Each time we are visiting Brian and Eve we ask them for suggestions of new things for us to explore. Pullen Park, Raleigh NC was their immediate response this time.
A man in a red sweater standing under an arch that reads Pullen Park with trees behind him.

Welcome to Pullen Park!

Beautiful landscape and garden with brown mulch areas

The gardens at Pullen Park

To give you a little bit of history, Pullen Park was founded on March 22, 1887 when Richard Stanhope Pullen donated farmland to the City of Raleigh to be used solely for the recreational enjoyment of its citizens and visitors. Though the shy donor was not really in favor of using his name this land became Pullen Park, the first public park in North Carolina. According to Wikipedia “a ‘Committee on Public Parks’ was formed to oversee the transformation from farmland to landscaped park and a Park Keeper was hired in 1888 to oversee these modifications. Pullen continued his own involvement by taking part in the planning and financing of bridges, roads and paths throughout the park as well as the planting of trees and general landscaping in the park and the neighboring NC State University which was built on land also donated by him. Pullen’s landscape design was in keeping with the times. He also financed a round pavilion for outdoor entertainment and a fountain, located near the city’s first swimming pool (for men only) in 1891. A congressman from another county donated fifty Japanese carp for the fountain which shows the significance of the park even outside of Raleigh. In 1895 modifications to the structure and regulations of the pool allowed for its use by women. The pool remained in the same place until it was replaced by the Pullen Aquatic Center in 1992.”
A beautiful antique carrousel in a enclosed building.

An Antique Carrousel

This glorious park includes many attractions but my two favorites were the carrousel and the narrow gauge train. I have always appreciated the beauty of antique carousels but I felt a true connection to this one because it was built just a few blocks from where Steve and I went to high school. I was staring intently at the beautiful carousel animals as they went up and down and round and round to the glee of the children perched on these colorful creatures when the sign at the top caught my eye. I could not believe what I was seeing. But there it was. This carousel was made in Philadelphia! The Pullen Park Carousel was built around 1900 by master carver Salvatore Cernigliaro of the Dentzel Carousel Company of Germantown, Pennsylvania which is a neighborhood in Philly. It is the very same neighborhood where Germantown High School, our alma mater, stands. The carousel has 52 hand carved basswood animals, 2 chariots, 18 large gilded mirrors and 18 canvas panels. Plus it has a Wurlitzer 125 organ which was made in 1924. The Dentzel Carousel Company was the first American carousel company. And though thousands of carousels were made in the United States, there are only about 200 antique carousels left today. Less than 25 of those remaining are Dentzel carousels and only 14 remain in operation. Pullen Park acquired this carousel for  only $1,425 (1/10 of its original cost) from another park in Raleigh that was in financial difficulty. The carousel is considered to be the park’s most popular attraction. This carousel underwent major restoration from 1977 to 1982 when the original factory paint was uncovered, documented and conserved. It was the first time such a restoration attempt had been made. Each hard carved animal was restored to its exact Munsell Color System paint color, preserving the original paint underneath a layer of shellac while enabling the animals to look just as they were originally painted. In 1976 the carousel was added to the National Register of Historic Places, and it is also a designated Raleigh Historic Landmark.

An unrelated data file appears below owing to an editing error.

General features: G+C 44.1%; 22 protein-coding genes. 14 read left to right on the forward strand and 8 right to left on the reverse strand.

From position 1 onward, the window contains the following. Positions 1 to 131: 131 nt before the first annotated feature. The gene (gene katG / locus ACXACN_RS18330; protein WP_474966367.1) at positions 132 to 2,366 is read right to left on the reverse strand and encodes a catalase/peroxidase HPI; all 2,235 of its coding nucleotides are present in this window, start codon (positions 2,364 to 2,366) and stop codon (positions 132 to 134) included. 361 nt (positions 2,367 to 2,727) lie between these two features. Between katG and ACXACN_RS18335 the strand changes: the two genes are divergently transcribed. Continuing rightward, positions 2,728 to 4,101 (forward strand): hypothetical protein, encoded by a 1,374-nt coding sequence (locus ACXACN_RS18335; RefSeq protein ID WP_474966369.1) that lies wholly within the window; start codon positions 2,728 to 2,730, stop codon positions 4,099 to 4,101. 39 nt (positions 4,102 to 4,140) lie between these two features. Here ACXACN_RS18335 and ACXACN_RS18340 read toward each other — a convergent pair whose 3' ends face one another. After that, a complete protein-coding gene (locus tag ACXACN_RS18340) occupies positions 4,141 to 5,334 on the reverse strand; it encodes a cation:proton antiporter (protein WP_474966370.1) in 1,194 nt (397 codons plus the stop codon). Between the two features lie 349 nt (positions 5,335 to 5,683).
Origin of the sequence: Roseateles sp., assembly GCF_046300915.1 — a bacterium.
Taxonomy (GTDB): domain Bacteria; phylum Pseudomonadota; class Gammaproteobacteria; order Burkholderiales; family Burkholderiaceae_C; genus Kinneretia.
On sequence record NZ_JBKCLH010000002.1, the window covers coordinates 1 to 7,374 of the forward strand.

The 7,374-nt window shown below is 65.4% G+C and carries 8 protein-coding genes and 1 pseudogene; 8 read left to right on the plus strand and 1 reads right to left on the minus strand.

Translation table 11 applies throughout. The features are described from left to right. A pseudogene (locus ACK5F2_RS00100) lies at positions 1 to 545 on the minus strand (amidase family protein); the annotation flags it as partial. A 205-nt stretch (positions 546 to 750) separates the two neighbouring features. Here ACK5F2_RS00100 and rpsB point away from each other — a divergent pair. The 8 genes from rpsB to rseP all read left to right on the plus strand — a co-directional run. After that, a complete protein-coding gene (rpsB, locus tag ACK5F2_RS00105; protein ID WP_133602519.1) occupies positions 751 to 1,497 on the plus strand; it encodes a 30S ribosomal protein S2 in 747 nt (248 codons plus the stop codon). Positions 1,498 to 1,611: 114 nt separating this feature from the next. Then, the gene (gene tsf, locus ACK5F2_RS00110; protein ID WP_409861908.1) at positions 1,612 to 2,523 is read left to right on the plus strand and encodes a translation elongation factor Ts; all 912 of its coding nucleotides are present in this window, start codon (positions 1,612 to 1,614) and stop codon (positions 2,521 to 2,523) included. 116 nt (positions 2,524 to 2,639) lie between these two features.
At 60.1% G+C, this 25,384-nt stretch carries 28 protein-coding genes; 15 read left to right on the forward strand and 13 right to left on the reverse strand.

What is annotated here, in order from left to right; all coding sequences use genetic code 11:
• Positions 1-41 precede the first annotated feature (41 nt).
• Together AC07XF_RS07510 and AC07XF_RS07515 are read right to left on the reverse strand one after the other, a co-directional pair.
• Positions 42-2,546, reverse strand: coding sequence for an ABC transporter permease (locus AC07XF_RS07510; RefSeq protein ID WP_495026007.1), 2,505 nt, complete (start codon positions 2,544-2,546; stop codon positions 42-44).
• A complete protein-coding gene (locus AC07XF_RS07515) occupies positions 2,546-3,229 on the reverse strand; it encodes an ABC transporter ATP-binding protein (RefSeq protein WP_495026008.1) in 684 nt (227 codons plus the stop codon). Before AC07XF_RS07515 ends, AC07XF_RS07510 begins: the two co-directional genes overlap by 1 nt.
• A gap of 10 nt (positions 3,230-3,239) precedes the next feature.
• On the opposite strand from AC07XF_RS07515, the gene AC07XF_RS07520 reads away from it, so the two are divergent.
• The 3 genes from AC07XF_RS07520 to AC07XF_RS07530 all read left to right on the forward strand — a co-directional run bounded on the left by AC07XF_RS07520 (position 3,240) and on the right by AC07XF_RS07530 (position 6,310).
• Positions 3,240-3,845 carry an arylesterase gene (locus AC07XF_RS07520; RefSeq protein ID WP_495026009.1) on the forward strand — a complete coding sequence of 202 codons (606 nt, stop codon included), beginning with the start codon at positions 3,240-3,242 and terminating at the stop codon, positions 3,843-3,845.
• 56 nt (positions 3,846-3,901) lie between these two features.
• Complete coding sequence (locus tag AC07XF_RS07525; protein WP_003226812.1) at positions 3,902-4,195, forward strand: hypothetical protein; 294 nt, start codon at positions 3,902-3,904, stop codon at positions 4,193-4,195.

The engine is a near exact replica of a locomotive that was built in 1863 at the Danforth-Cook Locomotive works in Paterson, New Jersey.

Narrow Gauge Train Engine

My other favorite attraction at Pullen Park was the miniature train ride that was added in 1950 and wends its way through a tunnel and around the park. Even at our age we are still kids at heart! It was really fun to tour this gorgeous park from a seated position. The C.P. Huntington Train is a 2-foot narrow gauge railway. It is one third the size of a real train and has thrilled children of all ages since it was added to the park. The engine is a near exact replica of a locomotive that was build in 1863 at the Danforth-Cook Locomotive works in Paterson, New Jersey.
A lake surrounded by foliage with a wrought iron fence.

The gorgeous view from our narrow gauge train trip through the park

Beautiful trees and a lake.

More of the Pullen Park landscape.

A beautiful arching bridge across a lake with grassy hills and trees.

Check out that romantic bridge!

The view from a narrow gauge train in Pullen Park with trees and landscape.

Our train returning to the station at Pullen Park

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